The English Baccalaureate or the EBacc is a way to measure accountability in schools in England amongst their students. It was first applied in 2010. Keep in mind that it is not a qualification either. However, the idea of having an English Baccalaureate certificate was proposed by the Coalition Government in 2012, but this was not adopted. Reforms to GCSE qualifications were pursued instead.
In summary, it is a way for the government and the parents to measure and compare the number of students getting a grade C or above in certain academic focused GCSE’s. The subjects they have are generally the ones asked by the universities. This could benefit you when you start thinking about college admissions. Although you may not need to study all of them, it is better to keep the choices steered towards the English Bac subjects. Their subjects include:
- English language and literature – To count towards the English part of the EBacc, pupils need to take both English literature and English language GCSE exams.
- The Sciences – Pupils need to take one of the following options:
- GCSE combined science – pupils take 2 GCSEs that cover the 3 main sciences, biology, chemistry and physics
- 3 single sciences at GCSE – pupils choose 3 subjects from biology, chemistry, physics and computer science
- Geography or History
- A language – Taking any ancient or modern foreign language GCSE counts towards the languages part of the English Baccalaureate (EBacc).
The Coalition Government stated that the principal purpose of the new measure was to increase the take-up of ‘core’ academic qualifications that best equipped a pupil for progression to further study and work.
The subject composition of the English Baccalaureate (EBacc) has been consistent since its introduction, aside from the addition in 2014 of some computing qualifications within the sciences aspect of the measure. Concerns have been raised about the impact on subjects that are not included. The decision not to include religious education was particularly controversial, along with creative subjects such as art and music.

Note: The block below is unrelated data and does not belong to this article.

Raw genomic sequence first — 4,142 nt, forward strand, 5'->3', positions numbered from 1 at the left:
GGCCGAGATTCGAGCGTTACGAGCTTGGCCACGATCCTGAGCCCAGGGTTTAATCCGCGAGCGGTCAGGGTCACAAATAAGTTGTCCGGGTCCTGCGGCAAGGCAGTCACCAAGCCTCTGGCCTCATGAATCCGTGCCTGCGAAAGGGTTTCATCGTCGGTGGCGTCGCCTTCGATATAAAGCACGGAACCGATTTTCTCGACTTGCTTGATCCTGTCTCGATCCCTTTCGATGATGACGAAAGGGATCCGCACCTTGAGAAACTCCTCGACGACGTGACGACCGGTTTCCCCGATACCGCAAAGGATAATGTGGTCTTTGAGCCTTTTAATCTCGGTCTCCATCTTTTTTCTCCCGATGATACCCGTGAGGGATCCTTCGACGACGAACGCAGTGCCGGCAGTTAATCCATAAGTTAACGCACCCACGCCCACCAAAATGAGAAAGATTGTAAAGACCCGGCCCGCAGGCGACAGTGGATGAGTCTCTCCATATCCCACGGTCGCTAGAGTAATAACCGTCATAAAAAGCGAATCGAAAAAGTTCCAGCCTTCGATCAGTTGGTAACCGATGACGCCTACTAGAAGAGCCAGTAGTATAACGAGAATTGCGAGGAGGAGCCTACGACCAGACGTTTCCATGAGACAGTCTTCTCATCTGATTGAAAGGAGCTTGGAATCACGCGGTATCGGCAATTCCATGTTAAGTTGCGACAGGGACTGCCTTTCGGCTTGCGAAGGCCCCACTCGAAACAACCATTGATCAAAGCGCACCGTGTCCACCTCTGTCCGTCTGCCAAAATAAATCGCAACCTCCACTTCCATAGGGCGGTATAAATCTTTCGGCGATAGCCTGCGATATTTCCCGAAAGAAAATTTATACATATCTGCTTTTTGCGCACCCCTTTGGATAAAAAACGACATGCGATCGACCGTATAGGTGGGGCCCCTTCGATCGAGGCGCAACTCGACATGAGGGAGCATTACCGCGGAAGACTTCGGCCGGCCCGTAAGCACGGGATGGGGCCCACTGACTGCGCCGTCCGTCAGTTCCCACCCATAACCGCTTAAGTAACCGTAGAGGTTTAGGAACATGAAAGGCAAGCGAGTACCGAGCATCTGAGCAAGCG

Secondary schools are measured based on the number of pupils that take GCSE’s in these core subjects and also how well they do in said subjects. However, the pupil’s attainment is calculated using an average point score meaning tat all results at all grades count towards EBacc.
To calculate a school’s EBacc, you add together the EBacc average point score for all the students at the end of key stage 4 and divide by the number of students in the group. On the contrary, to calculate a student’s EBacc average point score, you take an average of the points scored in the 5 EBacc subject areas. To be clear, EBacc is a performance measure for schools and not a qualification for the students. Hence, the individual average point scores of the pupils will not be published online.
The impact EBacc has had on students is considered essential for degrees hence opening a lot of doors. The socio-economic background of the student greatly impacts their opportunities beyond school depending on the subjects they choose.
Should you take EBacc subjects?
Universities will be most likely to look for specific GCSE grades in English, Mathematics and possibly Science – nevertheless, it is mandatory to choose these subjects. It’s up to you to decide whether to take one or more of the optional subjects. On the plus side, taking a mix of these will ensure you can be more flexible in your university course choices later down the line – especially if you’re not sure what you want to do yet.